yeah, i actually have the book, ISBN# is 962-361-634-1 the picture is on page 27 and the title reads as: "Attila receives tribute from China, middle of 5th century AD". the same picture is also on the backside of the book. maybe the mistake is on the authors side, after all McBride only draws the pictures...
Thanks for the info. This is a major mistake I wonder who screw it up...
"Badly researched and full of errors... The artwork gets a 10 out of 10. The text gets 1."
"Beautiful illustrations do not make up for the fact that this is misleading, poorly researched rubbish. Newarks knowledge of costume is minimal at best. He actualy uses Victorian illustrations that were based on nothing but a guess, as the basis for some of the images. If you want a folio of Mcbride illustrations then buy it. If you want good historical reconstructions - forget it."
I don't think Attila had that much of facial or bodily hair at all ;D
Jordanes complained that the Huns couldn't grow beards after all.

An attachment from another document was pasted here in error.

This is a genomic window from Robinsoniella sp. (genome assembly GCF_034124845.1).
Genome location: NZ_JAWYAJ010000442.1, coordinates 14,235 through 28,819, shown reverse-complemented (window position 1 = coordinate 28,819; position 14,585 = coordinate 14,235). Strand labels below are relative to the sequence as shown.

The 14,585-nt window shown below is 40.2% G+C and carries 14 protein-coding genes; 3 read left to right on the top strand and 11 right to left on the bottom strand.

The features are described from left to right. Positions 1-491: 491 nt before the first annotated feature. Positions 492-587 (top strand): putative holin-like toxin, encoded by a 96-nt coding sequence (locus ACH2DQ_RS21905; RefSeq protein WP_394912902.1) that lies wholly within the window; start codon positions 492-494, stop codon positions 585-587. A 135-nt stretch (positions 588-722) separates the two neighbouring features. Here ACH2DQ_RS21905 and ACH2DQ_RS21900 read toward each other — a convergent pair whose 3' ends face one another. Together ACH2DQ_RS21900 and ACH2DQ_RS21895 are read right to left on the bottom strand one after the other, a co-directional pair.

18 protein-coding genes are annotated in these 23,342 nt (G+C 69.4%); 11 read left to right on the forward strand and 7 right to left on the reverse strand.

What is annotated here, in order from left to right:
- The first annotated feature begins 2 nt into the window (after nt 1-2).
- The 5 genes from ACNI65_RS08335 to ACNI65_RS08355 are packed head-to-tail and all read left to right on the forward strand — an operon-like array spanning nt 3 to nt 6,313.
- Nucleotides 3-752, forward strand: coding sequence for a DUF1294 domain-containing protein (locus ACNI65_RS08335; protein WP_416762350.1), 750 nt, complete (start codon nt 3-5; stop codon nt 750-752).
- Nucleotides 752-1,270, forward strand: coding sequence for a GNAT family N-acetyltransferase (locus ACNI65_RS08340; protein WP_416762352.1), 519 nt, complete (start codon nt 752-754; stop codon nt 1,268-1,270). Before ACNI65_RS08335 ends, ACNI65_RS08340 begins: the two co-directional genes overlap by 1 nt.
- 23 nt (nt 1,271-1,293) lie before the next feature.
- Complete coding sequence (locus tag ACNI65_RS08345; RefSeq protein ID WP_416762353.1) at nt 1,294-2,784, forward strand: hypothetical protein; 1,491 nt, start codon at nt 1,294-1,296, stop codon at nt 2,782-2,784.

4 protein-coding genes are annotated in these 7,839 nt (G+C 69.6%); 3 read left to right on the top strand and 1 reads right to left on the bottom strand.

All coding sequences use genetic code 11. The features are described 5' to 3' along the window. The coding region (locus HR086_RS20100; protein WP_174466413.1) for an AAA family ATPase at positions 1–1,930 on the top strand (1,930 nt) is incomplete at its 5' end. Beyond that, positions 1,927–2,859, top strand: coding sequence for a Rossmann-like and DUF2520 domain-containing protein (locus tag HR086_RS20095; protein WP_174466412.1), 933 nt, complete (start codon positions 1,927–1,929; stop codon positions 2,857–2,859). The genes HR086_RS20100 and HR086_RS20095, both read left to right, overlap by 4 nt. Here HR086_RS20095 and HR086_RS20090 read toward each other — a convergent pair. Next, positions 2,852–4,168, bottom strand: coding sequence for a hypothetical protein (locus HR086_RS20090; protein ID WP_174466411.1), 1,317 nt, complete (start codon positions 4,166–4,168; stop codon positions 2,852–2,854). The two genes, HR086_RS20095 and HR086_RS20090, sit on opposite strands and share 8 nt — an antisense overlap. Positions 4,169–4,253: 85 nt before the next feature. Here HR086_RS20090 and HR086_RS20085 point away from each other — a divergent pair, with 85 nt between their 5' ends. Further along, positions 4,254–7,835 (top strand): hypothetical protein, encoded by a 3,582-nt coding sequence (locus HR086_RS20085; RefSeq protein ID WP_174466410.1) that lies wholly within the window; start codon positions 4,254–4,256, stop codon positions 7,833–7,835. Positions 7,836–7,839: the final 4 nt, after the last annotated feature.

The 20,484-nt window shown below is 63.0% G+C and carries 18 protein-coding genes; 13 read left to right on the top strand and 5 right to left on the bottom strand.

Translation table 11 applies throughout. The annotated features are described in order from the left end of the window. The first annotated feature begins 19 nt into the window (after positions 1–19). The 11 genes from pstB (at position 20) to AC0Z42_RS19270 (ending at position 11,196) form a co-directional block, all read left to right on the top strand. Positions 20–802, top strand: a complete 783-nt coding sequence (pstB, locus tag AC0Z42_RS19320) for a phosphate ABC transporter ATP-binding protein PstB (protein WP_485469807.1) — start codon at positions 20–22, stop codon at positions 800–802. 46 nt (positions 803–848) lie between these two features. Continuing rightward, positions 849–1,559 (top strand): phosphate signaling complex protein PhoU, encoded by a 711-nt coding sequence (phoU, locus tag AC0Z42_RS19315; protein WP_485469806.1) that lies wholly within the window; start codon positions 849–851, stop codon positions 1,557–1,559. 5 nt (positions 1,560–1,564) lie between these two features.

"Their hardihood is evident in their wild appearance, and they are beings who are cruel to their children on the very day they are born. For they cut the cheeks of the males with a sword, so that before they receive the nourishment of milk they must learn to endure wounds. Hence they grow old beardless and their young men are without comeliness, because a face furrowed by the sword spoils by its scars the natural beauty of a beard."
Post by keaganjoelbrewer on Jan 3, 2009 12:58:51 GMT 3
As for the Jordanes quote, I have a few things to say.
Firstly, he's saying that they grow old without beards because they cut their faces, not because they naturally don't have beards.
Secondly, Jordanes may not have even seen any Huns. I'm not too sure about him specifically but many writers based their accounts on reports from others, especially soldiers who had fought them. Anyone have any more info? This point is probably void because of the first point though. I have often wondered about the facial scarring myself. It seems quite creepy.
I did a bit of research on Attila pictures last year, and the earliest visual representation of Attila (or any Hun for that matter) that I could find was from the 12th century. It is the picture that is the very first one posted on this topic, but the post is only a partial. The actual picture has the words "Attila Flagellum Dei [the Scourge of God]" above his head.
In any case what Attila actually looked like probably matters little. He is a symbol now, and so there are Attilas of all shapes and sizes, and hairinesses, lol.
In a church in Sydney, where I live, there is a 17th century Chinese painting of Mary and Jesus and they are both Chinese-looking. Quite funny! ;D ;D